“Does anyone here sincerely think that the treatment would have been gentler if Cade had relied exclusively on, for example, open threads on SSC?”

    It would increase the effort he had to go through to find things to misrepresent and take out of context. He doesn’t have an unlimited amount of effort, so yes.

    “Consider the irony contained in the following four facts:”

    Yes, SSC is dedicated to open discourse. But open discourse only applies when both sides are willing to engage in it.

    If the journalist is going to intentionally misrepresent you or his target, he’s *not willing to engage in open discourse*. There’s no contradiction between being open to discussion but not being willing to discuss things with people who are out to harm you.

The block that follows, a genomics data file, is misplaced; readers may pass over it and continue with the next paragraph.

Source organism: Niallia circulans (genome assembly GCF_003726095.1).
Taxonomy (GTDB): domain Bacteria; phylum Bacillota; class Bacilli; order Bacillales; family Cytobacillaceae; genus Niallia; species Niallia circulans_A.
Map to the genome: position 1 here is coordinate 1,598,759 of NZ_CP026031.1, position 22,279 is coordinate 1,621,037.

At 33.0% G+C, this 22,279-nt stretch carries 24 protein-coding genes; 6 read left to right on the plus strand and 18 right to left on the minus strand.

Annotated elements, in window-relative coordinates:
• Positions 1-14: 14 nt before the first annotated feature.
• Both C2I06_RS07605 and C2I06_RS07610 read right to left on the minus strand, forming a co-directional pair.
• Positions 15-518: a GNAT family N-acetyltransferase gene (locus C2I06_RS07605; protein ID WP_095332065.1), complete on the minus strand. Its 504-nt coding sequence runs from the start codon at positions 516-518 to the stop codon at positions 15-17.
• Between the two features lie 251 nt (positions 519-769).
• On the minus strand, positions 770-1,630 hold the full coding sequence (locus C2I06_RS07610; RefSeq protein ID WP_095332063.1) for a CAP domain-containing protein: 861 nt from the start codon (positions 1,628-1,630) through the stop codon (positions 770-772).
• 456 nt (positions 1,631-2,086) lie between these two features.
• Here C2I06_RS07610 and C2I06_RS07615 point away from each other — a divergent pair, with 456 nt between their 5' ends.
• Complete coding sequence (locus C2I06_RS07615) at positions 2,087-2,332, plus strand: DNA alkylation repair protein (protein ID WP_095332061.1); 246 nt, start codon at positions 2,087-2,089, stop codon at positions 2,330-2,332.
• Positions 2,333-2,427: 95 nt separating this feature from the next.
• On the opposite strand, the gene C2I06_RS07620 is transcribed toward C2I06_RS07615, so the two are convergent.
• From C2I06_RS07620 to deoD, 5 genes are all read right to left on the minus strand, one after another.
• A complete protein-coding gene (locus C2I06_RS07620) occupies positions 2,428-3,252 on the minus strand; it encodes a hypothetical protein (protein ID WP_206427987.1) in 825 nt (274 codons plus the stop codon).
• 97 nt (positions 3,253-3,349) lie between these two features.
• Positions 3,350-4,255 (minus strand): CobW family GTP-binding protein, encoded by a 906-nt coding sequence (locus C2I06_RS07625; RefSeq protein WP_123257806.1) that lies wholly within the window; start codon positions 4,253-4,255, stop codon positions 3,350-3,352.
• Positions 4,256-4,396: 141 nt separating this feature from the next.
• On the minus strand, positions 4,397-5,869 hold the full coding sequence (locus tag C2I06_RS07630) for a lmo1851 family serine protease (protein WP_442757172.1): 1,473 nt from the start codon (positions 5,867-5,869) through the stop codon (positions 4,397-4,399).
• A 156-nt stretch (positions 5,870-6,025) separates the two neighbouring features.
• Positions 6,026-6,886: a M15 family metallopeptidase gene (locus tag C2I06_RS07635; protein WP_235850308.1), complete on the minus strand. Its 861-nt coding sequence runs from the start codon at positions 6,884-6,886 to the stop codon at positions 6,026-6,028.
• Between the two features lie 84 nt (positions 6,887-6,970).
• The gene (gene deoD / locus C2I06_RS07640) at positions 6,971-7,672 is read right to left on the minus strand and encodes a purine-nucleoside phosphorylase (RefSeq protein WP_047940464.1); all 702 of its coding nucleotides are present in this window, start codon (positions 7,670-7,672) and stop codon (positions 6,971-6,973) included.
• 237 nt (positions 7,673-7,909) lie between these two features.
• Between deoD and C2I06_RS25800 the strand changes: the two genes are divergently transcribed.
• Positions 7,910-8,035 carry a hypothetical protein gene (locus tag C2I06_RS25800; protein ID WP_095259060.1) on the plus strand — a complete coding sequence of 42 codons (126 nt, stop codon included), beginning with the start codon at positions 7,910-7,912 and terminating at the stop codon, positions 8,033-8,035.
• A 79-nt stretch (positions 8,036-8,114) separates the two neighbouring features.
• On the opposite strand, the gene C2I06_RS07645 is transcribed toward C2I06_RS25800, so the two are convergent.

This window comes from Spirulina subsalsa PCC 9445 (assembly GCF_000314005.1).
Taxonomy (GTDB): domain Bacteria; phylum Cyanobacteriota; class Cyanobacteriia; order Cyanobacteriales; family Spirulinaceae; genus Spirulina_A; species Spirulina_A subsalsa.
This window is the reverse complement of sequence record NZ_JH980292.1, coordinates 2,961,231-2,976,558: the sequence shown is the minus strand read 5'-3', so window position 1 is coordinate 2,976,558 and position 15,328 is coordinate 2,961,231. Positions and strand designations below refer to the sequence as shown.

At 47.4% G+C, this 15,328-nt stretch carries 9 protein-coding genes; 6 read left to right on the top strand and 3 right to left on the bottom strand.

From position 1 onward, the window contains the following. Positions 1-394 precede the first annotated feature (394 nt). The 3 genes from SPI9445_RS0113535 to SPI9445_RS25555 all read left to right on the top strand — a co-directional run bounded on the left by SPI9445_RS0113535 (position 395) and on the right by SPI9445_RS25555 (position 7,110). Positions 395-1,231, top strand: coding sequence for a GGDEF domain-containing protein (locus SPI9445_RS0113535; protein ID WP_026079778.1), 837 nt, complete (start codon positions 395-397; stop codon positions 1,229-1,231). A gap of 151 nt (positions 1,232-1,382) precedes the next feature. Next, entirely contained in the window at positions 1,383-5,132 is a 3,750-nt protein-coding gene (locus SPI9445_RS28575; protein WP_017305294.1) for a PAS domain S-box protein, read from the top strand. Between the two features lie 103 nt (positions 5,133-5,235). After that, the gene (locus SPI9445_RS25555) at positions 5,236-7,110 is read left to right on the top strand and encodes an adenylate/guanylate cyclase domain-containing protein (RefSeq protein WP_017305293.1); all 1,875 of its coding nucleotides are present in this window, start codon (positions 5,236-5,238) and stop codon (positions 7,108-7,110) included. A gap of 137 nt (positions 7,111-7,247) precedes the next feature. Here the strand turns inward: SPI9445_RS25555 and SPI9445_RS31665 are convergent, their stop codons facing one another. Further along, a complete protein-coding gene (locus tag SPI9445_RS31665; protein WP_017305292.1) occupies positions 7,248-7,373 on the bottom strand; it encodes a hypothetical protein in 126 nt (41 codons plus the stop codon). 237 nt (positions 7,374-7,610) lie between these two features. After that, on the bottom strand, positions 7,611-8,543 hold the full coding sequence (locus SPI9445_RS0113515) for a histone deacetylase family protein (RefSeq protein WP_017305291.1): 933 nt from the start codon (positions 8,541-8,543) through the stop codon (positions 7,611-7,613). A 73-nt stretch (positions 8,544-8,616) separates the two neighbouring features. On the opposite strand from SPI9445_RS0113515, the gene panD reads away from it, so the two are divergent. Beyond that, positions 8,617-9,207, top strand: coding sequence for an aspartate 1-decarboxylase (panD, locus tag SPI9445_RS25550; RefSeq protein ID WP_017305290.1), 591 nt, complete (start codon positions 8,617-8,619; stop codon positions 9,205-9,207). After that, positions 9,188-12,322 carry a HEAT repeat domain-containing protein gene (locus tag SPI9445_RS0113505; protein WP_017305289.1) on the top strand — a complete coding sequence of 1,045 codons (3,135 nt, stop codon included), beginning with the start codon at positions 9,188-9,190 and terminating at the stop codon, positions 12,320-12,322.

88. Aapje Says:

    Tu 84:

    The quote attributed to Aaronson just supports the framing of rationalists as naive optimists. The quote mining of Friedman suggests that he said that there was censorship of SJWs, which is the opposite of the truth (lefties got preferential treatment by the moderator) and not what he actually said.

    Frankly, the only argument I can come up with of a way in which Aaronson’s cooperation might have helped, is that it might have confused Metz, resulting in this train wreck that may very well be anti-persuasive to many, rather than a better hit piece. However, this is completely speculative and ignores that the more virulent SSC critics tend to be unhinged and quite capable of confusing people on their own.